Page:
Christian Barmore, #58, Alabama

If the Patriots are looking to add a defensive tackle with more upside, they’d look in the direction of Barmore. A much more versatile and athletic player, Barmore would immediately provide an upgrade as a pass rusher on the interior. He spent his early years in Tuscaloosa as a third down rusher, but has recently grown into a more complete player. Depending how the first 14 picks unfold, New England’s best option might be beefing up its defensive line and Barmore is a prime candidate for that, especially if the Patriots believe he can continue to grow as much as he has with the Tide. To read more about Christian Barmore, please click here.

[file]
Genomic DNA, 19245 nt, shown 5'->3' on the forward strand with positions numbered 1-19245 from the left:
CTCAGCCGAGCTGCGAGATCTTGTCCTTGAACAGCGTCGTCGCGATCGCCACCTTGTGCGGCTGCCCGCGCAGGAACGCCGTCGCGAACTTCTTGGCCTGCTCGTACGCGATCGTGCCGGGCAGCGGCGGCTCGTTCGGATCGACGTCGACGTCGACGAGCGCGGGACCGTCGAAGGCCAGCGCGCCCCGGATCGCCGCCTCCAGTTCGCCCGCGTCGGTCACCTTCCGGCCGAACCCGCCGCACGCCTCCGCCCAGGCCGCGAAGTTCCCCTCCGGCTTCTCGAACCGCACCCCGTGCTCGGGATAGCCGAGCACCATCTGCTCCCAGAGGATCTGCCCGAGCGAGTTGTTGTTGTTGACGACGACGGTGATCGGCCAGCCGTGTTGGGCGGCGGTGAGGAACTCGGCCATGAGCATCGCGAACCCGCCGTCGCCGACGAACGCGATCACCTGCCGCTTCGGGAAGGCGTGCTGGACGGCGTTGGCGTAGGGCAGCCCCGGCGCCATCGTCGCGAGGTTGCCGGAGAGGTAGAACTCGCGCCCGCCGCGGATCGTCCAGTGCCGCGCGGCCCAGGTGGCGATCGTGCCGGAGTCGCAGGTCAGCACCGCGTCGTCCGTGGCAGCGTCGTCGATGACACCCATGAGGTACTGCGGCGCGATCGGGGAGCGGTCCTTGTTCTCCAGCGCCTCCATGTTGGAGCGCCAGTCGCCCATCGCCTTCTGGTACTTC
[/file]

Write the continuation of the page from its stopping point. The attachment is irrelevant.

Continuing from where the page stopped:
Tight End

Miller Forristall, #87, Alabama

Don’t let Devin Asiasi’s Week 17 touchdown fool you, the Patriots need more talent at the tight end position. Forristall may be a good option if they aren’t looking to spend any premium assets at a position that they invested so highly in just one year ago. The Senior has grown into the position after making the switch in high school when Trevor Lawrence took over his job as quarterback (no, seriously). He’s become a guy who can do everything asked of him from his coaching staff and played for Belichick’s good pal Nick Saban which would seemingly make for an easier transition than most. Another low risk, high reward option.

Jeremy Ruckert, #88, Ohio State